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Authors: Pami Dua and Deepika Goel
Date: Spring 2021
From: Journal of Developing Areas(Vol. 55, Issue 2)
Publisher: Tennessee State University
Document Type: Article
Length: 6,819 words
Lexile Measure: 1430L

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Abstract :

This paper examines the drivers of overall inflation and its component, food inflation in India using monthly data from April 1996 to March 2017. The analysis covers both WPI and CPI-IW measures of inflation along with their component food inflation. The study uses cointegration approach to identify the determinants of inflation in India. Empirical estimates of the study show that there is a long-run relationship between inflation and its determinants that include expected inflation, output gap, rate of growth of money supply, exchange rate, interest rate, fiscal deficit, minimum support prices, rainfall international oil and food prices. These determinants also Granger cause both the measures of inflation. The normalised generalised variance decompositions suggest that determinants of inflation, in descending order of importance include expected inflation, exchange rate, rate of growth of money supply and output gap and least variation in them is explained by interest rates. This analysis is found to be similar for both the measures of inflation. Thus demand factors such as exchange rate, rate of growth in money supply and output gap explain significant variation in both the measures. On the supply side global factors like international oil and food prices play a key role in determining both overall and food inflation in the economy. This has important policy implications in the light of new monetary framework where flexible inflation targeting is adopted by the central bank. Inflation management will become a more challenging task as inflation is also significantly determined by the supply side variables. The Reserve Bank of India's report of the Expert Committee to Revise and Strengthen the Monetary Policy Framework (ECRSMPF) reports that monetary policy has little or no effect on food and fuel inflation, which are the supply side factors. The report also finds that high inflation in food and fuel with strong secondary effects gets generalised in the system through inflation expectations. Shocks to food and fuel inflation have a high degree of persistence on household inflation expectations which leads to more prolonged effects on headline inflation. Hence, for better management of inflation dynamics, an analysis of the driving factors can help predict likely changes in inflation more efficiently and accurately. JEL Classifications: E31, E64, Q18 Keywords: NKPC, Demand and Supply side factors, Overall and Food Inflation, Wholesale and Consumer Price Inflation, Vector Error Correction Model (VECM), Granger causality, Forecast Error Variance Decomposition Corresponding Author's Email Address:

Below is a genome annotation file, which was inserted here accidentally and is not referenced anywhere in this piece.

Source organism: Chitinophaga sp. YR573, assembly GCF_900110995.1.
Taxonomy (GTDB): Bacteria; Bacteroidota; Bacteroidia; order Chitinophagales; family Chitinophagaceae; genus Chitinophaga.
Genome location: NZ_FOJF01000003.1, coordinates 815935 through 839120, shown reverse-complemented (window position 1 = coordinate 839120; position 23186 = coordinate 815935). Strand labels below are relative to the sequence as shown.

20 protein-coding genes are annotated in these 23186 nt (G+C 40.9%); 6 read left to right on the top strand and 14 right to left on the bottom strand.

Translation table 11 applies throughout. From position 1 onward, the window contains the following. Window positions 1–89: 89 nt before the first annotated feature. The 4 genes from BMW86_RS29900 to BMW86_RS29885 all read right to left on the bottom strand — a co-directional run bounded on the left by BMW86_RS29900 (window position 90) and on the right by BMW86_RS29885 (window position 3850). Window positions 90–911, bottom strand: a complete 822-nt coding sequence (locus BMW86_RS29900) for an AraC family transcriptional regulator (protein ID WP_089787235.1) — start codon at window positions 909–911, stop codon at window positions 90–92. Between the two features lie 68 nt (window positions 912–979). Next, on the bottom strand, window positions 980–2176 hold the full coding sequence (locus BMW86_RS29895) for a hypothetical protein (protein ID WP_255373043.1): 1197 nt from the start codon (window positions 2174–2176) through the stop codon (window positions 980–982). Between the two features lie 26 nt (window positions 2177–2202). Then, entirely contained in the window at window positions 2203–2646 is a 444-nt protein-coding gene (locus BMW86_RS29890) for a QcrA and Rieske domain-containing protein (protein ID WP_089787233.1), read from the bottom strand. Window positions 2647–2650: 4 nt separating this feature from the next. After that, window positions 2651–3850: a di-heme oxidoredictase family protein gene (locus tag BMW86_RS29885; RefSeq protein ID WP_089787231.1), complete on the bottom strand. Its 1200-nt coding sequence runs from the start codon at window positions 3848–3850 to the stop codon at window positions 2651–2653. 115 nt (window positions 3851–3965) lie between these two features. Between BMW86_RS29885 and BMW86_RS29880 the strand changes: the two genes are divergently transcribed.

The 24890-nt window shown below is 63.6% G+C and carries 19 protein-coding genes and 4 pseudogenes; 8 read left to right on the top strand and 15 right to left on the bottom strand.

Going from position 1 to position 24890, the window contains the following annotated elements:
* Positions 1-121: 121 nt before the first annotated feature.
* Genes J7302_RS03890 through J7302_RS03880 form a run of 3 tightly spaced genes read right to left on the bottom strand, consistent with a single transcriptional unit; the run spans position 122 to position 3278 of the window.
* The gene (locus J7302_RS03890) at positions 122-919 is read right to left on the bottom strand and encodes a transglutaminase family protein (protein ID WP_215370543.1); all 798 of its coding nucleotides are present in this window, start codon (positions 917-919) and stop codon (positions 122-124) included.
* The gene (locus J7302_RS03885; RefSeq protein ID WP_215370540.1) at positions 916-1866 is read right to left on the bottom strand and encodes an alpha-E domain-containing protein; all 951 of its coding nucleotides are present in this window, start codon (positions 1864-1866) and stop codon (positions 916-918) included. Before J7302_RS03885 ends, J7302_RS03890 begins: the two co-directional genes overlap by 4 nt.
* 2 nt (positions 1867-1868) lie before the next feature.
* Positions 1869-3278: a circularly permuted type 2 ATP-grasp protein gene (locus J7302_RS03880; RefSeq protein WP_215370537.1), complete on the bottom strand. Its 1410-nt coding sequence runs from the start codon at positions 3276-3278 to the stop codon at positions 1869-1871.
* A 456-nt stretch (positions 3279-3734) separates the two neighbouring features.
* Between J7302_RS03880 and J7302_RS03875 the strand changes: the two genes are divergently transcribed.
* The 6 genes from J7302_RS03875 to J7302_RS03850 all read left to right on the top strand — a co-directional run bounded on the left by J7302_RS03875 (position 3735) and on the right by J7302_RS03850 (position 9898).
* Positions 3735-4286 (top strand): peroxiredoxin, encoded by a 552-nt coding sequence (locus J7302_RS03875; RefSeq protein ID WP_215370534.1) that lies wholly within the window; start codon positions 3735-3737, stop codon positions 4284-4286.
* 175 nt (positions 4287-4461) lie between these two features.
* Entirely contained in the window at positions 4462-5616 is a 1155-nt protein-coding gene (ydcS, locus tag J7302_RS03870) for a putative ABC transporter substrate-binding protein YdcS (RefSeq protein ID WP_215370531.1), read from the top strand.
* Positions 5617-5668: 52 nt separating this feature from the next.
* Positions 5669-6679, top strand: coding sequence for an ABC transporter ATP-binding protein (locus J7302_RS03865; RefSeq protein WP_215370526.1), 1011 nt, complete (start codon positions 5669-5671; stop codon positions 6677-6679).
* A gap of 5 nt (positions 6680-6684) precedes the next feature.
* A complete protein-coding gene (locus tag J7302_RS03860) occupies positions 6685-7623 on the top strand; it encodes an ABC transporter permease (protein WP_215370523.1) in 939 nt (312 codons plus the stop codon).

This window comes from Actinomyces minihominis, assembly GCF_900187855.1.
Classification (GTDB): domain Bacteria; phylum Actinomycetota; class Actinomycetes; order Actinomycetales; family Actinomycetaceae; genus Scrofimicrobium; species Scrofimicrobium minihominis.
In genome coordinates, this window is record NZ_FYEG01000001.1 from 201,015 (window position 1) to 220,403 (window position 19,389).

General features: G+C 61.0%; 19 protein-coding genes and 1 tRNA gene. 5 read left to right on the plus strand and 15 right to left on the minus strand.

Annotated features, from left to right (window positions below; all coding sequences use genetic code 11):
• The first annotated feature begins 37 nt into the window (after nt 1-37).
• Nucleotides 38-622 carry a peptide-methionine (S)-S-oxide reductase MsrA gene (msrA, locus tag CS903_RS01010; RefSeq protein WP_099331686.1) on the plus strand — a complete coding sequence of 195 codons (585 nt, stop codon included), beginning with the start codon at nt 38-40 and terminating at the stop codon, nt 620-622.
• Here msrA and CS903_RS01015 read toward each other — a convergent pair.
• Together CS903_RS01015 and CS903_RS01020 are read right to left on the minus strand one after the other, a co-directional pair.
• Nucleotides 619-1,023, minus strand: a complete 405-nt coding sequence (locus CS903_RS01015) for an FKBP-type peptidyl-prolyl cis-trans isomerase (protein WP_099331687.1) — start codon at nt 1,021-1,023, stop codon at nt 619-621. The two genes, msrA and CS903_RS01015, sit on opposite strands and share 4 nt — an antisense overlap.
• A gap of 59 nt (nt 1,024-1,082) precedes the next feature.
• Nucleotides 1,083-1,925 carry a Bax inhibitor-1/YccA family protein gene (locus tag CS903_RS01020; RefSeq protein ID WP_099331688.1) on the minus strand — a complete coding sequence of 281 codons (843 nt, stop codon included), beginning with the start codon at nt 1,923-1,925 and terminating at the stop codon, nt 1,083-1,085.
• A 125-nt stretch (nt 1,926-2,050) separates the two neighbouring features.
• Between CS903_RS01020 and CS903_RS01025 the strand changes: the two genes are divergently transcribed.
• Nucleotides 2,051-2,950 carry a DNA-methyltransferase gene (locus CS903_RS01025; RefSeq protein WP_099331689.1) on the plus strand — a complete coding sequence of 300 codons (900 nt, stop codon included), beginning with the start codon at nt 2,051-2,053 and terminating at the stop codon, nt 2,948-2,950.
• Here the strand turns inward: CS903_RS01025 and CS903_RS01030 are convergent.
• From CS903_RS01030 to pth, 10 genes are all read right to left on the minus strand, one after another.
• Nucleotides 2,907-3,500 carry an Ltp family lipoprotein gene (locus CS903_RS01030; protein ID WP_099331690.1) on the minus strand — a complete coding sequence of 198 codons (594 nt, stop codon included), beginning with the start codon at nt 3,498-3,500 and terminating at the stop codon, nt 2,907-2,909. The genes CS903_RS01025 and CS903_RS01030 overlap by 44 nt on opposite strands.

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Gale Document Number: GALE|A641753916